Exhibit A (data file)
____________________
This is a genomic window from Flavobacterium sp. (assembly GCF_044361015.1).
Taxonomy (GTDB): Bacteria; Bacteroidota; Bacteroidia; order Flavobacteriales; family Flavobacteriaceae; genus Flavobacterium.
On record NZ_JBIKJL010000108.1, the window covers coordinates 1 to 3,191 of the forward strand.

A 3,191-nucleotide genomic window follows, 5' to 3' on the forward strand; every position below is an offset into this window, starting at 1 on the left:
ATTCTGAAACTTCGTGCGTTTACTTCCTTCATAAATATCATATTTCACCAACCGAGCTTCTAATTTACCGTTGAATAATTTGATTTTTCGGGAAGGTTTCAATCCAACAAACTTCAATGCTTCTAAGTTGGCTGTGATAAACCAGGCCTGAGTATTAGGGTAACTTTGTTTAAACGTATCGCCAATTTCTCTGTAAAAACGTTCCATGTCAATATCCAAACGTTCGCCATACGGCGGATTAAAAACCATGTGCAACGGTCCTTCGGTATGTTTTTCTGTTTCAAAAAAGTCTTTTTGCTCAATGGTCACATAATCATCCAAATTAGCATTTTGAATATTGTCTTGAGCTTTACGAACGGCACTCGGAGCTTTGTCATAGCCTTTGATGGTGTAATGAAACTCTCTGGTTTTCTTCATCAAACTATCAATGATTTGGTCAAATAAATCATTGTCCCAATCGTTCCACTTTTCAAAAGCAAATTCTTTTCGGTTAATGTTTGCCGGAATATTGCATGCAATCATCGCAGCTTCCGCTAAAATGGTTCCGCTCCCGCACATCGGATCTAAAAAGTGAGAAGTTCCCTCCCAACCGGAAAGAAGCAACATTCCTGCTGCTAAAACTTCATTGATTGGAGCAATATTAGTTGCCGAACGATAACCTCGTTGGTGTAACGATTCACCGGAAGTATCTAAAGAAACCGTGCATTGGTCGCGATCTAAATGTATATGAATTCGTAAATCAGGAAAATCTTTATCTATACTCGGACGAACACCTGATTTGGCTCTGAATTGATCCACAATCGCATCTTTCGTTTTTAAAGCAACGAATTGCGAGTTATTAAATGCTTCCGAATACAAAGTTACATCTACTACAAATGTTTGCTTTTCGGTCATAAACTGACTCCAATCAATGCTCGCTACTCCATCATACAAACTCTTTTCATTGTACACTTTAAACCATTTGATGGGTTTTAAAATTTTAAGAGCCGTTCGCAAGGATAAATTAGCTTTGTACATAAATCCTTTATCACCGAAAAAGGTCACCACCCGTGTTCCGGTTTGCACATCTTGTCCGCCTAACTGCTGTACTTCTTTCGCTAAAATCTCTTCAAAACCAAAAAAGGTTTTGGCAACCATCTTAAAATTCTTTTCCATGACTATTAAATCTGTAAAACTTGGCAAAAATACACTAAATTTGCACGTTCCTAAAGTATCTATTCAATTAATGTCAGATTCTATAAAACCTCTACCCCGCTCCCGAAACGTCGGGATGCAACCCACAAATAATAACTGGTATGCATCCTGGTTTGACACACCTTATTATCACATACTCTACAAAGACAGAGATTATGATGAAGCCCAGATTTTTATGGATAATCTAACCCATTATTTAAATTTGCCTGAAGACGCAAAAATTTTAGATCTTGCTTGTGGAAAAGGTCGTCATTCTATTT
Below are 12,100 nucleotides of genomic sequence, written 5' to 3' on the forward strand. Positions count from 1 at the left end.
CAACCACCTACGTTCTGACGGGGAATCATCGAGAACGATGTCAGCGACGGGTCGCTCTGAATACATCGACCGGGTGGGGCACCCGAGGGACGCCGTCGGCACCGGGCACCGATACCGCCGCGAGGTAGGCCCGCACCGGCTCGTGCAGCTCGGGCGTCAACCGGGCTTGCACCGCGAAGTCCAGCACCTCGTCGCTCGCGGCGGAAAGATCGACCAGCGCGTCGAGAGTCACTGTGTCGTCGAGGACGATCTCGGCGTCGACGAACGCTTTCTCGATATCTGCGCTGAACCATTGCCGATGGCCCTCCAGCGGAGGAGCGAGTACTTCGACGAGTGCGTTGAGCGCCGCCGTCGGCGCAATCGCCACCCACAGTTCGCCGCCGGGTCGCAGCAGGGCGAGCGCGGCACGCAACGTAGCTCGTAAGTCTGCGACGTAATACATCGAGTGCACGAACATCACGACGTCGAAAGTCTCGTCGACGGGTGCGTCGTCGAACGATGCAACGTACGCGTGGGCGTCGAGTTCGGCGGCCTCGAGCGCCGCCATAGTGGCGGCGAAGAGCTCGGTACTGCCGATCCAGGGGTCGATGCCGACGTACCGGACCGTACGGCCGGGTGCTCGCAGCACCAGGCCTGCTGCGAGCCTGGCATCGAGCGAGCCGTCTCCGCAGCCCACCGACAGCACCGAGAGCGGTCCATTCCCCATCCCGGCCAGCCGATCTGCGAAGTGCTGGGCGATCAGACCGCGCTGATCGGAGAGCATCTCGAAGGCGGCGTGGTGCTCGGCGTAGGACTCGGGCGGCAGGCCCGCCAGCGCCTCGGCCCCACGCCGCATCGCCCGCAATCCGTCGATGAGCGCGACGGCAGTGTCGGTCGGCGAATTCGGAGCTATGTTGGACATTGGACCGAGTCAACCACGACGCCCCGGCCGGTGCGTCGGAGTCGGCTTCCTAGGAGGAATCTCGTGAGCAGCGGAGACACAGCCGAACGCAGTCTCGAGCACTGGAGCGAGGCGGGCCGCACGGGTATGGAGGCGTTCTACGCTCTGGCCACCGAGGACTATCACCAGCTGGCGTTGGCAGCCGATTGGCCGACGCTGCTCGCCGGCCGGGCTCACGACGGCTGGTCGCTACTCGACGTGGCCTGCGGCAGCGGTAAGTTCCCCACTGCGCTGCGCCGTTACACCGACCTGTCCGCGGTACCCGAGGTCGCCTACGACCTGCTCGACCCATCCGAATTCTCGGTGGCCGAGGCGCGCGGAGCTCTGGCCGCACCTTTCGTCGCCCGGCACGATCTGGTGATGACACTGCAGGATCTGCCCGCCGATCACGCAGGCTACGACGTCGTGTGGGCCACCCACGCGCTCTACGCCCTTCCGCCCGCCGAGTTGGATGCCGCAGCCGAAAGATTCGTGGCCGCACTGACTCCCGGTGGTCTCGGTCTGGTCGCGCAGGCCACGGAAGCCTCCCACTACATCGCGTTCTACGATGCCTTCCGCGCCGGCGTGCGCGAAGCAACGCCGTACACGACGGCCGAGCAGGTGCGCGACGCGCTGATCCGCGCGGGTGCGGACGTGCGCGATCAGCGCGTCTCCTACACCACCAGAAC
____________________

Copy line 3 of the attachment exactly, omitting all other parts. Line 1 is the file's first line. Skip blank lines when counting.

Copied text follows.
On record NZ_JBIKJL010000108.1, the window covers coordinates 1 to 3,191 of the forward strand.